The drawings illustrate a bottom foot enclosure and traction elements of a ski boot similar in design and function to that disclosed and claimed by the grandparent patent application (now U.S. Pat. No. 4,078,322). The rigid foot enclosure 11 includes a bottom 12 adapted to couple with a heel element 13 and a toe element 14 illustrated best by FIGS. 4 and 5, respectively. These elements 13, 14 are constructed of material to provide a traction surface 17, 18, respectively, appropriate for the application intended of the foot enclosure 11. For example, while a durometer value of approximately 50-D (50 units on the shore D hardness scale) may be ideal for traction elements intended for skiing, either higher or lower values may be more appropriate for applications such as mountain climbing or skating. An important aspect of the present invention is that traction elements 13, 14 of varying physical characteristics; that is, of different durometer and/or different tread configuration, may be interchanged quickly to adapt a single rigid foot enclosure 11 to differing uses. Although a single member could replace the elements 13, 14, it is preferred to provide a separate heel 13 and toe 14 piece as shown.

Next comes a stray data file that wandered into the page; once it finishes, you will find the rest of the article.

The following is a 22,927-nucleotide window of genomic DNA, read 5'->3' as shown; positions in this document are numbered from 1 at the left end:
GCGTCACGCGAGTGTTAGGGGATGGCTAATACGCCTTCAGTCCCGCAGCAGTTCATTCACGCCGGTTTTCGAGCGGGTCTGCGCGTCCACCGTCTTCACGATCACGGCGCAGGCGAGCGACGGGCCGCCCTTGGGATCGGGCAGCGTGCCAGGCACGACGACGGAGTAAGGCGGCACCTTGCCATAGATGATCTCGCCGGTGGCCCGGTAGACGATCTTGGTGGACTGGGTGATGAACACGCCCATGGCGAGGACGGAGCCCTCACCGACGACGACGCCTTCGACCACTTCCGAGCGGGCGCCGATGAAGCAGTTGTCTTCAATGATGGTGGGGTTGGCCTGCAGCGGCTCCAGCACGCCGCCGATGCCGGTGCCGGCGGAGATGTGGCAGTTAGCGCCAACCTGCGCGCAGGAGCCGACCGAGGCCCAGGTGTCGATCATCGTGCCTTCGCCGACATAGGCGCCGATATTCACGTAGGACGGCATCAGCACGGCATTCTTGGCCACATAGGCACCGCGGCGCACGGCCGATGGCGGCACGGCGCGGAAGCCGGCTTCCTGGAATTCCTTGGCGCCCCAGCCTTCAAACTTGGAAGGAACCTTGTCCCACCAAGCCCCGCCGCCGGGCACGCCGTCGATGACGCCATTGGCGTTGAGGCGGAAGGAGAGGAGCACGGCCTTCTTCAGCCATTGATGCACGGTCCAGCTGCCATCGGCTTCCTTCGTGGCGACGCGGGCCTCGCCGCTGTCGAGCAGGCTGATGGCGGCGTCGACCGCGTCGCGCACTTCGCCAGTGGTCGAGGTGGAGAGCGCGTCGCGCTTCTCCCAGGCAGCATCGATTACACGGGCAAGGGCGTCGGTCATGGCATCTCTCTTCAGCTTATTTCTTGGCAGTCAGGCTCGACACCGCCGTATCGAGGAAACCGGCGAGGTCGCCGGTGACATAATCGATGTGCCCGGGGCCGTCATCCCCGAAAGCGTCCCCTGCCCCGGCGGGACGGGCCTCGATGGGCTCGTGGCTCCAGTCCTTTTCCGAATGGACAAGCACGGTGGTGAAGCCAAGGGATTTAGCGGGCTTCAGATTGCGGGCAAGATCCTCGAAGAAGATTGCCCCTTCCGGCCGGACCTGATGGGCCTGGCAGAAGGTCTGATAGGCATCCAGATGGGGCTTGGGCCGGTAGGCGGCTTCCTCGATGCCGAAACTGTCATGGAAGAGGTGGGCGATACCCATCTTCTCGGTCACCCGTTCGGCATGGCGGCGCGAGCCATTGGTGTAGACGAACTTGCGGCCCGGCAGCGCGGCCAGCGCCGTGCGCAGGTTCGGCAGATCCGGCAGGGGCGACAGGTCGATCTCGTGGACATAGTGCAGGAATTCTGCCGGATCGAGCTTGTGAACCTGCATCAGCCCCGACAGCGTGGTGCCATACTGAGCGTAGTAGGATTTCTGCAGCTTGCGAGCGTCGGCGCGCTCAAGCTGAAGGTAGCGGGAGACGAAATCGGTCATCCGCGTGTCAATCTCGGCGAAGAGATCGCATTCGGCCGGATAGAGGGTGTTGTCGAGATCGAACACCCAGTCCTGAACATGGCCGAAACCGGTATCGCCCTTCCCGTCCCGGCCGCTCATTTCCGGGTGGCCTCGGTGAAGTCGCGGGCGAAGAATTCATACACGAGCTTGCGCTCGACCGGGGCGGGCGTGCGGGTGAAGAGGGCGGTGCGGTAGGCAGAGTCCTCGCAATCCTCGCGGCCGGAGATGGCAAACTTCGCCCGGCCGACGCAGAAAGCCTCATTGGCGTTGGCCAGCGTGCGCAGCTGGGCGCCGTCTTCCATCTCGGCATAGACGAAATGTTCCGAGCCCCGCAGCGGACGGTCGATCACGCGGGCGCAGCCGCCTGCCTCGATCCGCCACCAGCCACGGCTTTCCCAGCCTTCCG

Referring specifically to FIG. 2, the bottom 12 of the foot enclosure 11 includes a structural member 20 with a tab or extension element 21. A similar structural member 22 at the front of the bottom 12 carries a tab or extension element 23.

The traction element 14 (FIG. 5) includes, in addition to the traction surface 18, an upper mating surface 25 adapted to mount flush against the corresponding portion 26 of the bottom 12, and a nose portion 27 adapted to interlock with the tab 23. The nose 27 includes an upper surface 28 which is substantially parallel the traction surface 18, and is spaced therefrom to constitute means for attachment (e.g., by clamping) to conventional toe binding apparatus of the type commonly mounted on alpine or downhill skis. The traction element 13 is similarly adapted with an upper surface 29 for mounting against the corresponding portion 30 of the bottom 12. It includes a tail portion 32 adapted to interlock with the extension 21 and carries an upper surface 33 substantially parallel the traction surface 17 and spaced therefrom to constitute means for attachment to conventional heel binding apparatus.